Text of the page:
Thursday, March 31, 2011

The "Love Affair with the Automobile" is a Lie

You hear it repeated constantly (including this article from Reuters): Americans love cars. The car is so much an integral part of most Americans' daily lives that it makes sense- we spend huge amounts of money and time on them, driving them everywhere, maintaining them, replacing them when they wear out (or become less fashionable), and we wouldn't do any of that without being absolutely in love with cars, right? You'll even hear many people say "I love my car."

This love affair, though? It's a myth. I won't try and claim that there aren't Americans who love their cars- there are certainly plenty of auto enthusiasts out there. Similarly, lots of people love driving- when it's the right sort of driving. But, by and large, the relationship between cars and people in our country isn't a love affair, it's an abusive marriage. We aren't still married to the auto because we're in love, but because we think we're trapped- and meanwhile, our cars are maiming and killing thousands a year and destroying our lives in a hundred ways.

The reason Americans are such prolific motorists is not, by and large, because of a love for the car, but because most of our country is built on the assumption that every adult citizen will drive. Transit is anemic in most of the country. Destinations are sprawled out, uses are segregated and distant from each other, and buildings are set apart by parking lots thrice their size. In the few parts of the country where this is overwhelmingly not the case- San Francisco, New York City, inner parts of Chicago and Portland- we see people turning away from their autos en masse. In those places that are car-centric, we generally love our specific, individual cars because they're the best alternative out of a range of bad options.

Americans have no intrinsic love for the automobile- or, at least, not any more than Europeans or Canadians. Rather, it is the concerted efforts of government policy over the last 70 years that have brought us to where we are today- and, given the choice, the majority of people would change their ways. Let's work on giving them that choice.

Wednesday, March 30, 2011

The Beauty of Transfers

So the wife and I were up in San Francisco over the last weekend, and that meant spending time riding the ever-excellent Muni and BART systems. One thing that struck me about Muni is the freedom that the free transfer system allows riders. Here's an example. My wife and I were walking along Divisadero from Haight to McAllister. It's a longish walk, and one we would have preferred to ride the bus on- but we had no idea how long the wait for the bus would be. We started walking, and I kept looking over my shoulder for a bus coming. About halfway there, a bus appeared, and we boarded it and rode the rest of the way.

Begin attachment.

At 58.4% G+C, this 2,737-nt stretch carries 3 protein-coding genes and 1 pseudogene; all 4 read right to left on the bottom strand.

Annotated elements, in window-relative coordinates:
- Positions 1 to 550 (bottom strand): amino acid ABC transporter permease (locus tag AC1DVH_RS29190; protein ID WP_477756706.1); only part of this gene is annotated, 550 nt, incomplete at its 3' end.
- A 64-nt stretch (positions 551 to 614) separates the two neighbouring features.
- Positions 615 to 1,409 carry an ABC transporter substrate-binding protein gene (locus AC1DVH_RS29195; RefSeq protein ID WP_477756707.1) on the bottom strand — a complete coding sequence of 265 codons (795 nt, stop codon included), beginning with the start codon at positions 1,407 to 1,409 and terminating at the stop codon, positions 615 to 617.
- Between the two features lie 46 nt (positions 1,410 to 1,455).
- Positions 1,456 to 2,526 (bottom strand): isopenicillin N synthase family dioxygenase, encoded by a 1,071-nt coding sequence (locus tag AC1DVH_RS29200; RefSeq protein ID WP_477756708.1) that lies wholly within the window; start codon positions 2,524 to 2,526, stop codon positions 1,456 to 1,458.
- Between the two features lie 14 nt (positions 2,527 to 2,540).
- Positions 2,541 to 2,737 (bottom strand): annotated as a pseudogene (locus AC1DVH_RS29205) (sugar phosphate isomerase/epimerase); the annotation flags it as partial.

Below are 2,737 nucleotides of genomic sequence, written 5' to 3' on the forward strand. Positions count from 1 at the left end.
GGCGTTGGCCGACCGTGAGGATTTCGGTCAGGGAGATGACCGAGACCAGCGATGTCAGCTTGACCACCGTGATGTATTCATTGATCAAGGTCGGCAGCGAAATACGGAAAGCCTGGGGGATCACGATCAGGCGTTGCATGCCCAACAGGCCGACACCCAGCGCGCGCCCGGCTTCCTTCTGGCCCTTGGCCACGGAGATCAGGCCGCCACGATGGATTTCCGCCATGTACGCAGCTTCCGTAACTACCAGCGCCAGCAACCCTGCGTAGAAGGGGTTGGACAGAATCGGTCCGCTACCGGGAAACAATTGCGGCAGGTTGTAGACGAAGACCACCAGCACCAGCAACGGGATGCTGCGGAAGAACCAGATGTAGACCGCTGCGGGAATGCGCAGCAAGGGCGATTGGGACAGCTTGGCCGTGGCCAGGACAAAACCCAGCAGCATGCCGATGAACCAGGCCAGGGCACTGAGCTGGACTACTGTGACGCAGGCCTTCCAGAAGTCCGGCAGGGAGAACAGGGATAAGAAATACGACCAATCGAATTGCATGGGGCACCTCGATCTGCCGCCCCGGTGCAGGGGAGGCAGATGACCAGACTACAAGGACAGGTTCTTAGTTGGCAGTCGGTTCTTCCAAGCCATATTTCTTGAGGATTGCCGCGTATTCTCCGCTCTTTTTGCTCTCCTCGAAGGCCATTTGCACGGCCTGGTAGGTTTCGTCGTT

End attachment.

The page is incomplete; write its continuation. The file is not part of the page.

In Riverside, without an unlimited pass, there's probably no way we would have done that. Paying $1.50 on the first bus, and then another $1.50 on the next, would have been far too expensive- especially if there were a third vehicle beyond that. On Muni, the same $2 fare gets you 90 minutes of transit, no matter how many transit vehicles that involves. It means the freedom to hop on any bus or streetcar, in any direction, in order to arrive at your destination- or even turn around and come back. It is this freedom which I argued every transit rider should have in a very early post- and San Francisco's system (along with many others, including New York) affords it to every rider, from the occasional to the frequent.

I know that the reason our fare structure is what it is in Southern California is due to a formula that provides subsidies using base fare as a proxy for ridership- but we have much better measures of ridership now. RTA has automated passenger counters on every bus. Smart cards, such as Clipper, Compass and TAP, have the potential to provide even better data for subsidy purposes. Isn't it time to re-evaluate the no-transfer transit model?

Sunday, March 27, 2011

Quick observation

Rosa Parks, who famously sparked one of the great conflagrations of the Civil Rights movement from a bus in Alabama, has a highway named after her in car-dependent Bakersfield.

Tuesday, March 8, 2011

CA-HSR Makes Bad Decision